Then overland via the wildlife of Botswana, to Victoria Falls Zimbabwe for New Year’s Eve, then to Zambia. Fly back home via Addis Ababa Ethiopia, and then to frozen Beijing of all places, on the way home. 


Travel Tales From Tibet.

  We survived the dreaded altitude sickness during our visit to Tibet in May 2018.  Communication, and researching things is not simple.  Facebook, YouTube, google, IMGUR, gmail, ImageShack, leading foreign media and newspaper websites etc, are all totally banned, and 100% blocked there  


Stamp gum no good? - use a gluestick!

  Our original inward flight was aborted by pilot from landing at Lhasa due to bad weather, and we ended up back in Chengdu China, 5 hours after we boarded!  Total chaos for the next few hours, as seemingly no-one there spoke English.  So we finally arrived a day later than planned, and within an hour of arriving were climbing to top of the massive 1000 step Potala Palace, of the Dalai Lamas. 

Lhasa itself is over 2 MILES above sea level, and at my age and poor physical condition and decrepitude, I’d be totally stuffed doing that back home at sea level, in Sydney!  Most tourists arriving direct from low altitude by plane allow a day or 2 of doing nothing, to slowly acclimatise there.  We had an hour!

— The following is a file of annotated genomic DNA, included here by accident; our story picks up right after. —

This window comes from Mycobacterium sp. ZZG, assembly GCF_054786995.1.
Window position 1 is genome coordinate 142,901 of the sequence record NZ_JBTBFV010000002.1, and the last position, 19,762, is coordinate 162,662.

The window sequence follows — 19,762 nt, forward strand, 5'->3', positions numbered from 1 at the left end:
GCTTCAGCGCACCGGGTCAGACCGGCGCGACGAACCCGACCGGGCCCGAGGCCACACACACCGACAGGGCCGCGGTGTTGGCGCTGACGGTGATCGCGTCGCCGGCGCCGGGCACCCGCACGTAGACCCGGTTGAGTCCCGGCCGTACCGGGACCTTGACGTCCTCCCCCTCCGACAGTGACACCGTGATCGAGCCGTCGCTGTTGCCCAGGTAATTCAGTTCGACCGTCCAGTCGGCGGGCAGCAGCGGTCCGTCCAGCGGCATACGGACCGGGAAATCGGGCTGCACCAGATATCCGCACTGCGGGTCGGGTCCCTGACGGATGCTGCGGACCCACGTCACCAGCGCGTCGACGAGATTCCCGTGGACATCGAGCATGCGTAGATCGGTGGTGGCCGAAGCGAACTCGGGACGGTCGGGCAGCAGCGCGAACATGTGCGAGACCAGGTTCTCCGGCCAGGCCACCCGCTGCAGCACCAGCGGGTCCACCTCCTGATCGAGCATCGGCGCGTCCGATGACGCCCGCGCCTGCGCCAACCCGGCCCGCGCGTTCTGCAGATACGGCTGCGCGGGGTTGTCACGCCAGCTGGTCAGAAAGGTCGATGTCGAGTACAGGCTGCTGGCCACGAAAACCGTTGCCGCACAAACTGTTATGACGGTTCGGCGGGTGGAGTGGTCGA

Great place, and ate lots of Yak Meat, Yak dumplings, and Yak butter - it really is very widespread and cheap here. We even bought lots of Yak Milk confectionary for friends - pretty distinctive!  Mailed a few postcards from a PO and the girl there thought I was crazy for asking for neat postmarks.  Many stamps would not stick, so she whipped out a glue stick off her desk, as you can see at left! 


Brighten up your letters and cards!

  The Post Office there has a pretty cool feature of a little table with about 20 different sized handstamps, and 10 red ink pads, that you can use on letters or postcards.  The wording is in Tibetan language, and some are pretty ornate designs and apparently have all kinds of “auspicious” messages on them.  All shown in the photo I took nearby.  

Tibet “Permit” a hassle.

  A very interesting country, and as yet not over-run by tourists by any means, indeed there are virtually no top end Hotels.   Getting the special “Tibet Permit” is a hassle, and seemingly everyone in the country wants to sight that, and or Passports, at least once!  The locals are very friendly, and very religious.  Near EVERY house flies the colourful montages of Buddhist prayer flags.

I’ve been lucky to have travelled extensively globally, and been to some super high altitude places - in Ecuador, Nepal, Peru and Bolivia etc, but nothing like this.

One day we walked up a nearby hill much higher than this marker shown here at 4,998 metres, or 16,398’ - way over 3 miles altitude. Higher than the summit of Mont Blanc, the highest point in Europe, being a trifling 4,808 metres!


Margo at THREE+ miles above sea level!